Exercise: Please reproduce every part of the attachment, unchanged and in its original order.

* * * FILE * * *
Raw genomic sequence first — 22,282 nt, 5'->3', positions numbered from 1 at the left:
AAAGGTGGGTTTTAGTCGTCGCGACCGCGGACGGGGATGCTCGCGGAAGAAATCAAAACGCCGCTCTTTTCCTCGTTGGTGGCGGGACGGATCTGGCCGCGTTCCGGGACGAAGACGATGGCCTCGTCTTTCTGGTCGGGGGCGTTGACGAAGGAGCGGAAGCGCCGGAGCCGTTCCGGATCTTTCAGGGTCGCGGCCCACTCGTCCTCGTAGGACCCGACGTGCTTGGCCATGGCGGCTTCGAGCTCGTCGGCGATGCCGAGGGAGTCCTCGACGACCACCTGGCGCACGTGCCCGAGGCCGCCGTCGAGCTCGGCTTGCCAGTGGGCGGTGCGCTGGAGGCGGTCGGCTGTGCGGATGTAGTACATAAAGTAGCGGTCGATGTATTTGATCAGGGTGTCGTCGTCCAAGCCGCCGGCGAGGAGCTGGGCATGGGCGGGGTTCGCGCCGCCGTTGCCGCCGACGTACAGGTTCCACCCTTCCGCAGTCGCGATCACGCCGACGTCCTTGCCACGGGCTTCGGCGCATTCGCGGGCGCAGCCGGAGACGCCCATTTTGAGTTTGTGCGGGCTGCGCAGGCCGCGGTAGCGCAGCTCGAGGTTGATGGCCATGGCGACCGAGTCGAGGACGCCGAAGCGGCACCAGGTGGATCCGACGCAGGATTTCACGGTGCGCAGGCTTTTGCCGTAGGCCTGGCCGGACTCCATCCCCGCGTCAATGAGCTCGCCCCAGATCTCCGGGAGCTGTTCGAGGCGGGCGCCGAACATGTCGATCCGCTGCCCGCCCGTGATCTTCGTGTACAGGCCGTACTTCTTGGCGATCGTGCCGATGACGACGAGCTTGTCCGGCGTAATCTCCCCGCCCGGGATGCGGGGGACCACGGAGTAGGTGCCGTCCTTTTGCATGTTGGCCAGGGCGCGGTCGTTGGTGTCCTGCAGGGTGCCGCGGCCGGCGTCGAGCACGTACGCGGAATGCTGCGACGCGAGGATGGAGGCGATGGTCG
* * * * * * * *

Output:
Raw genomic sequence first — 22,282 nt, 5'->3', positions numbered from 1 at the left:
AAAGGTGGGTTTTAGTCGTCGCGACCGCGGACGGGGATGCTCGCGGAAGAAATCAAAACGCCGCTCTTTTCCTCGTTGGTGGCGGGACGGATCTGGCCGCGTTCCGGGACGAAGACGATGGCCTCGTCTTTCTGGTCGGGGGCGTTGACGAAGGAGCGGAAGCGCCGGAGCCGTTCCGGATCTTTCAGGGTCGCGGCCCACTCGTCCTCGTAGGACCCGACGTGCTTGGCCATGGCGGCTTCGAGCTCGTCGGCGATGCCGAGGGAGTCCTCGACGACCACCTGGCGCACGTGCCCGAGGCCGCCGTCGAGCTCGGCTTGCCAGTGGGCGGTGCGCTGGAGGCGGTCGGCTGTGCGGATGTAGTACATAAAGTAGCGGTCGATGTATTTGATCAGGGTGTCGTCGTCCAAGCCGCCGGCGAGGAGCTGGGCATGGGCGGGGTTCGCGCCGCCGTTGCCGCCGACGTACAGGTTCCACCCTTCCGCAGTCGCGATCACGCCGACGTCCTTGCCACGGGCTTCGGCGCATTCGCGGGCGCAGCCGGAGACGCCCATTTTGAGTTTGTGCGGGCTGCGCAGGCCGCGGTAGCGCAGCTCGAGGTTGATGGCCATGGCGACCGAGTCGAGGACGCCGAAGCGGCACCAGGTGGATCCGACGCAGGATTTCACGGTGCGCAGGCTTTTGCCGTAGGCCTGGCCGGACTCCATCCCCGCGTCAATGAGCTCGCCCCAGATCTCCGGGAGCTGTTCGAGGCGGGCGCCGAACATGTCGATCCGCTGCCCGCCCGTGATCTTCGTGTACAGGCCGTACTTCTTGGCGATCGTGCCGATGACGACGAGCTTGTCCGGCGTAATCTCCCCGCCCGGGATGCGGGGGACCACGGAGTAGGTGCCGTCCTTTTGCATGTTGGCCAGGGCGCGGTCGTTGGTGTCCTGCAGGGTGCCGCGGCCGGCGTCGAGCACGTACGCGGAATGCTGCGACGCGAGGATGGAGGCGATGGTCG